For Now

The sun feels good in this world,
warm,
wide-windowed breeze
and your brown clone sunglasses
with golden wire frames.
I think I’m falling.

With you, my skin is tanned to sand,
porch-picnic-ready,
your mom asking “So is he
treating you good?”
When I say yes,
she gets that twinkle
so I know what she means.
I nod, shy; she smiles, 
proud of her son.

I sit in your world
and we all eat chicken and talk
about school and 
TV and
how you know when you’re in love.
(They had a lot of wine.)
Here, your parents are mine;
they don’t have to say 
I’m welcome.

Now I remember:
Mom hides fear in her smile
while dad tries hard to forget
me,
sewn up tight as he
feasts on fury.
I am a billion sand-pieces
waiting for glass.

“Come on,” you say.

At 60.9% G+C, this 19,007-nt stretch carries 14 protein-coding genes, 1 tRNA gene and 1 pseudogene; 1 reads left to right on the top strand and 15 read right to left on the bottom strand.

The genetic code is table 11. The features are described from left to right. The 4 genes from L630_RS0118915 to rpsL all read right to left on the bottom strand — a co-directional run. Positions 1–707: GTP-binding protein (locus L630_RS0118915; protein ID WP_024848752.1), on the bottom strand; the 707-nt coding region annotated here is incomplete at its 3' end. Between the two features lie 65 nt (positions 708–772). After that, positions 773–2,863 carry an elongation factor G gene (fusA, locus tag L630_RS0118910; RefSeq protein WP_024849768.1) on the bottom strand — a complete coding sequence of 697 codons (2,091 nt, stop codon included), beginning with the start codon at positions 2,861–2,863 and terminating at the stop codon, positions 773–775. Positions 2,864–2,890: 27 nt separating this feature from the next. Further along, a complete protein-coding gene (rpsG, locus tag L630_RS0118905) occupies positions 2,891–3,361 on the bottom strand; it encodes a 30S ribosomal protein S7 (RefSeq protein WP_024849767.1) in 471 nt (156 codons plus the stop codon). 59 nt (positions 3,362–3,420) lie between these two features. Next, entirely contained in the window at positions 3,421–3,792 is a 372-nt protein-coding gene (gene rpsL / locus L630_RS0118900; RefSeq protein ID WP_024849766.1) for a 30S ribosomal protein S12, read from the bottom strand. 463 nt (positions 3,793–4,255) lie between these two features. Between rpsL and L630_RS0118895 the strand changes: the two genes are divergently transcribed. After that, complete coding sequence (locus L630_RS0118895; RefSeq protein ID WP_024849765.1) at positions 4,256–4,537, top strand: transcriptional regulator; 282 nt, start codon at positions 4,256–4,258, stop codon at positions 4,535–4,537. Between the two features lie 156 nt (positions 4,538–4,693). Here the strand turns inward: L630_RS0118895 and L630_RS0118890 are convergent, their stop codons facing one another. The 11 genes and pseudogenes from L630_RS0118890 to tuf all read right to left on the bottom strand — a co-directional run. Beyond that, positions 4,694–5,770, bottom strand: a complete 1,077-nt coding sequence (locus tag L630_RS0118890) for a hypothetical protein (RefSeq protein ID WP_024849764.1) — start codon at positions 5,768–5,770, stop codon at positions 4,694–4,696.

“The road’s too cool
for that.”
So I wrench out of then, 
kiss this
forget that
for now.

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“Browsing”

Library of Memory,
finger on the spines
that hold together
me.

Oh, I do not like this book!
(Though I’ve read it a thousand times.)
I was too young to understand.
How was I to know?
(I knew.)
One night
sags the shelf
that ought to be
in the Restricted Section
(like the old days, when you had to ask
for the books with drawings).
These spines are warped.
Horrible!

I move on. 
My, this one is beautiful.
Just look at its golden cover:
“Full of greeting cards and fairy tales.”
Here, I learn right from wrong
and begin to build My Best Self.
Things work out in this book
(just like a Hollywood movie).
Grandma really likes it.
I really should read it someday.

But they said I could take out only one.
Maybe this one? Bright and Sunny Days?
And there are other rooms,
futures I’ve never visited,
a place for faith. Philosophy.
I really should…

as I bow my head,
reach for Mistakes
and turn to you.

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